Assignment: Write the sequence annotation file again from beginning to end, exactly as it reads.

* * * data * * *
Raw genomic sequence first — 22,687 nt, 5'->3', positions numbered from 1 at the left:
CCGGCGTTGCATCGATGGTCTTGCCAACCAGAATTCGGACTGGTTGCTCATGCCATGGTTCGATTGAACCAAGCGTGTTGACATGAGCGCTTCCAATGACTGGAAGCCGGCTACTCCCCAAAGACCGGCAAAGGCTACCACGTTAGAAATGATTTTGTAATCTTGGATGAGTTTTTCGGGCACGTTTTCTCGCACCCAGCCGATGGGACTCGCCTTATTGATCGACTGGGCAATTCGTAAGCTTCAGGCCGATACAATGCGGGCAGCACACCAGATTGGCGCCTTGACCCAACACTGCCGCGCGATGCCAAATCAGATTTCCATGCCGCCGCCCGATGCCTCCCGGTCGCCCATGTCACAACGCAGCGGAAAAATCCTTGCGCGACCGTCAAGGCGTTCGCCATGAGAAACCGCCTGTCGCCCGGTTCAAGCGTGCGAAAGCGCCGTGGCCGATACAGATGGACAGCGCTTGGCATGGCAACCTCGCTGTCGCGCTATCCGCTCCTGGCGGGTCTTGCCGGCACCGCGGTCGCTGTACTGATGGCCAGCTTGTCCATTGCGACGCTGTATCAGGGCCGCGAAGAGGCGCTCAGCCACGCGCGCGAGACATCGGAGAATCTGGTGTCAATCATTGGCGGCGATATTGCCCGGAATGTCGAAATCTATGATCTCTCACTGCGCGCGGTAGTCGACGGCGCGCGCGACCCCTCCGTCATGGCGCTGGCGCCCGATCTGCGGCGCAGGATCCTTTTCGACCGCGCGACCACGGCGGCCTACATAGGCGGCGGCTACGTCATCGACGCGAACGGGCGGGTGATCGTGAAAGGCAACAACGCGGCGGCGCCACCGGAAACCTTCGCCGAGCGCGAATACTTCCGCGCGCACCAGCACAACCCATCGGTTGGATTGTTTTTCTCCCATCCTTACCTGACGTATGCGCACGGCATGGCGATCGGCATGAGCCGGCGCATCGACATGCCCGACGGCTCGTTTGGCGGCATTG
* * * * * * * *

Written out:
Raw genomic sequence first — 22,687 nt, 5'->3', positions numbered from 1 at the left:
CCGGCGTTGCATCGATGGTCTTGCCAACCAGAATTCGGACTGGTTGCTCATGCCATGGTTCGATTGAACCAAGCGTGTTGACATGAGCGCTTCCAATGACTGGAAGCCGGCTACTCCCCAAAGACCGGCAAAGGCTACCACGTTAGAAATGATTTTGTAATCTTGGATGAGTTTTTCGGGCACGTTTTCTCGCACCCAGCCGATGGGACTCGCCTTATTGATCGACTGGGCAATTCGTAAGCTTCAGGCCGATACAATGCGGGCAGCACACCAGATTGGCGCCTTGACCCAACACTGCCGCGCGATGCCAAATCAGATTTCCATGCCGCCGCCCGATGCCTCCCGGTCGCCCATGTCACAACGCAGCGGAAAAATCCTTGCGCGACCGTCAAGGCGTTCGCCATGAGAAACCGCCTGTCGCCCGGTTCAAGCGTGCGAAAGCGCCGTGGCCGATACAGATGGACAGCGCTTGGCATGGCAACCTCGCTGTCGCGCTATCCGCTCCTGGCGGGTCTTGCCGGCACCGCGGTCGCTGTACTGATGGCCAGCTTGTCCATTGCGACGCTGTATCAGGGCCGCGAAGAGGCGCTCAGCCACGCGCGCGAGACATCGGAGAATCTGGTGTCAATCATTGGCGGCGATATTGCCCGGAATGTCGAAATCTATGATCTCTCACTGCGCGCGGTAGTCGACGGCGCGCGCGACCCCTCCGTCATGGCGCTGGCGCCCGATCTGCGGCGCAGGATCCTTTTCGACCGCGCGACCACGGCGGCCTACATAGGCGGCGGCTACGTCATCGACGCGAACGGGCGGGTGATCGTGAAAGGCAACAACGCGGCGGCGCCACCGGAAACCTTCGCCGAGCGCGAATACTTCCGCGCGCACCAGCACAACCCATCGGTTGGATTGTTTTTCTCCCATCCTTACCTGACGTATGCGCACGGCATGGCGATCGGCATGAGCCGGCGCATCGACATGCCCGACGGCTCGTTTGGCGGCATTG